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Jonathan A's Atlanta's Black Jack The Ripper of 1911 Forum

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  • #16
    You sure this wasn't Jack da Rapper?


    • #17

      All kidding aside, don't you see the similarities between the WM and this series in..I suppose you would call it...the structure of an unsolved skein of murders ?

      1. After a few murders, people assail the police for not finding the killer.
      2. The press gives the killer a name.
      3. The locals offer rewards and offer to patrol the streets
      4. Women of the evening are practically begged to get indoors
      5. Copycats or those who were resting just under the dust are brought out ( the woman who dressed up like a man in the Atlanta case)
      6. Suspects are mentioned and considered promising....but then released.
      I have found a few articles where negroes lynched negroes ( which you'll never hear about in today's managed educational system) and I was surprised that no attempts to breach the jails to lynch either Huff or Henderson were made by negroes themselves.
      ...and so on and so forth.

      See if you can reply sometime this year. I have a life to live and can't wait around for months for a response from you... you potatohead.


      • #18
        For some reason, I cannot locate the source at the moment for this commentary on the Atlanta murders...but I will.


        • #19


          • #20

            Thanks for those interesting bits.
            A White man would have stood out like a sore thumb in those neighborhoods..

            It struck me while looking into the papers that when this guy Brown was nabbed and apparently confessed to that one murder...that the police might have been happy to have one solid suspect after all the hassle they went through trying to catch the killer....and based on that, just nailed him with all the counts.

            I could see that occurring in the WM....that had someone been caught for one murder, that they, the prosecution team, would have tried very hard to connect him to all of them, confession or not, considering the circumstances. I might be wrong here, but the thought did occur to me.

            Thanks again old man.


            • #21
              I'd generally agree Howard

              Guilty by implication and circumstantial evidence

              However, wasn't it that Grant Grainger chappie who was caught red-handed stabbing a woman because she was "extortionate" (Shades of Liz Stride?) ?

              He must have been very close to being tried convicted as the Ripper, but wasn't

              It's also been mentioned before that numerous other suspects were discounted as being the Ripper because they had alibis for some of the dates of the murders

              For example, If arrested, there might be as much chance that the killer of Nichols, Eddowes and Chapman may have escaped because he had an alibi for Kellys murder

              The Atlanta murders also mirror the escalation of possibly numerous single murders into a series with the perpetrator as some "monster"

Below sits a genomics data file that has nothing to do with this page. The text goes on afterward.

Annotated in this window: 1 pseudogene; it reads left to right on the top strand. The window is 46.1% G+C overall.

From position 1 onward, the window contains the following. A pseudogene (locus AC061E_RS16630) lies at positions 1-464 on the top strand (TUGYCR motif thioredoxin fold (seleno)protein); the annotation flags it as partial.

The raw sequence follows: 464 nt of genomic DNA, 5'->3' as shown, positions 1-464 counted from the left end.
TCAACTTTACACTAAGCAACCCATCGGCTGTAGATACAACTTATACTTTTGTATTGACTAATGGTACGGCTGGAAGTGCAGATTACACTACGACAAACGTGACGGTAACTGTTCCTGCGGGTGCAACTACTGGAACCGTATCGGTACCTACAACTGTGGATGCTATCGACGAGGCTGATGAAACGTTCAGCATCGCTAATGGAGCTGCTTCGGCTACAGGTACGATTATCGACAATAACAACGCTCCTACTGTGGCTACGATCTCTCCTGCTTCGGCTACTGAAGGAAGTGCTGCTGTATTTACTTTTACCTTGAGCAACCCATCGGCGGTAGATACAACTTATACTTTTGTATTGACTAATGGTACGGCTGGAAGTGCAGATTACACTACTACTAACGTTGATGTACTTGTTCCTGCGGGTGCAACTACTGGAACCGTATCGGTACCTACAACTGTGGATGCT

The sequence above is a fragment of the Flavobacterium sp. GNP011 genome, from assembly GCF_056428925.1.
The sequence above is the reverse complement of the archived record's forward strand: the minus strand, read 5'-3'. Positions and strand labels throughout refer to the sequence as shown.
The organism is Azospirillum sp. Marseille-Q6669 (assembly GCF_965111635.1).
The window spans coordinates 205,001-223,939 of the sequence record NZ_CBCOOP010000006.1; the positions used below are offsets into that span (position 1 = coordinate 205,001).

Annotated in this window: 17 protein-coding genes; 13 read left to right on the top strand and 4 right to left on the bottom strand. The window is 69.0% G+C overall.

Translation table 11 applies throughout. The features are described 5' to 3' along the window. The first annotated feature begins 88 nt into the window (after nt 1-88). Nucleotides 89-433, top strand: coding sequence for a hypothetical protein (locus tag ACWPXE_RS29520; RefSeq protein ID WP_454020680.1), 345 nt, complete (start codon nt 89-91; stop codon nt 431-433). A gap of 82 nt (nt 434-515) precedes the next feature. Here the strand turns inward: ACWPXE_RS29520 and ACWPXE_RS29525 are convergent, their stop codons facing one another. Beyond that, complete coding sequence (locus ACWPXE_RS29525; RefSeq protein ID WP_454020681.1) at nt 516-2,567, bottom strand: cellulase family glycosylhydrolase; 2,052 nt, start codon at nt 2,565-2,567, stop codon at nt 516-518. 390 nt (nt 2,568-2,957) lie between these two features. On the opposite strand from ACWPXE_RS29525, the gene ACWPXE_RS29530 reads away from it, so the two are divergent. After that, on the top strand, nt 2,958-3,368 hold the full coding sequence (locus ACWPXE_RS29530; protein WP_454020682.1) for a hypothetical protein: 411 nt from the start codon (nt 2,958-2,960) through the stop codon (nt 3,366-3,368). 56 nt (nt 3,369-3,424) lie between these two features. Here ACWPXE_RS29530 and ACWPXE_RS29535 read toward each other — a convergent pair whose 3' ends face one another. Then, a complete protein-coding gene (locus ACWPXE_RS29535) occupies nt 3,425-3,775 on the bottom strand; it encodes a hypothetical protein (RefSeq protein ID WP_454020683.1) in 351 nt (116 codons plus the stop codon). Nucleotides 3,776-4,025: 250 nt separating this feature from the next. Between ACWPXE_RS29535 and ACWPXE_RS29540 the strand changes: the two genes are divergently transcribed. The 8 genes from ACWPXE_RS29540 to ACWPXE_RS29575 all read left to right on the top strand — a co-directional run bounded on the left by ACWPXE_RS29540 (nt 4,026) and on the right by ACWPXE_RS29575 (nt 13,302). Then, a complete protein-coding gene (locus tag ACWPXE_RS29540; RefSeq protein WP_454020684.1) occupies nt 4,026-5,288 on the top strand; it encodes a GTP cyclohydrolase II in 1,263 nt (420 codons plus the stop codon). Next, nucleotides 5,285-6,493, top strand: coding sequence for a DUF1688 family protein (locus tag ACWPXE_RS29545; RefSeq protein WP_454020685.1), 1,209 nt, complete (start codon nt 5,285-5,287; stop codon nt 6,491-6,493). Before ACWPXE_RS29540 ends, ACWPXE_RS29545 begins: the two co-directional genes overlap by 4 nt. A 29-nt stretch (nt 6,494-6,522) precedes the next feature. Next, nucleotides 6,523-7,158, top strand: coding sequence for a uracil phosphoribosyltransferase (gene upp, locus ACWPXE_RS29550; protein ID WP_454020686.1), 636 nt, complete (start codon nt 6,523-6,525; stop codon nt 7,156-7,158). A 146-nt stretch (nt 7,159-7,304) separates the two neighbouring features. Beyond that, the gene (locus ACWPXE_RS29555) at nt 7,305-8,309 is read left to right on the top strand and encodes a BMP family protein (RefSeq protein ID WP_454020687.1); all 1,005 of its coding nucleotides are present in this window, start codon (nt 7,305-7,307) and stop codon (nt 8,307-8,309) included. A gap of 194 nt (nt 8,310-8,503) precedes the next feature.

• #22

                Good points. I'll get back with ye today after work. These Atlanta crimes, in a least to me, can be seen as representative of what might have happened had one man been convicted for one murder in the WM.


                • #23
                  15 Copycats ?

                  What if a London grand jury had decided that the murder victims in the Whitechapel Murder case had been killed by separate individuals ?

                  Nemo first brought this article to light on this thread....I just added the question above.

                  Atlanta Constitution
                  March 3, 1912


                  • #24
                    I admit that is has been a good while since I read about these cases, but somehow I don't quite buy this. In "each case"? In "almost every case"? Well, which is it? Each? Or almost every? Or was it "in almost every instance?"


                    • #25

                      There are several articles on this case which haven't been put on the boards that appeared after the previous 3/3/12 piece in the Constitution.
                      One of these days,I'll put them up.
                      Its an interesting skein,for sure.


                      • #26
                        How, I've been meaning to ask you, since you started posting these articles, did you look at the Macon newspaper? I tried to, but it uses some format that I don't have and that I'm not familiar with, and I couldn't get in. I think there's a chance there may be some more articles there. Can't promise, of corpse, but there's a chance. I believe it's called the Macon Telegraph.


                        • #27

                          We can access the Telegraph...I'll give 'er a go later on...thanks for the suggestion.


                          • #28
                            Good! I'll keep an eye out, then. It'll be good to know if there is anything. Thanks, How.


                            • #29
                              Atlanta Ripper Book

                              I thought I would mention that there's a new book out on the Atlanta Ripper:

                              The Atlanta Ripper: The Unsolved Case of the Gate City's Most Infamous Murders, by Jeffery Wells.

                              This is a small book, 101 pages of text, including a few pictures. Wells is a local historian.

                              If this is posted elsewhere, I apologize for the redundancy.


                              • #30

                                Thanks for mentioning the book !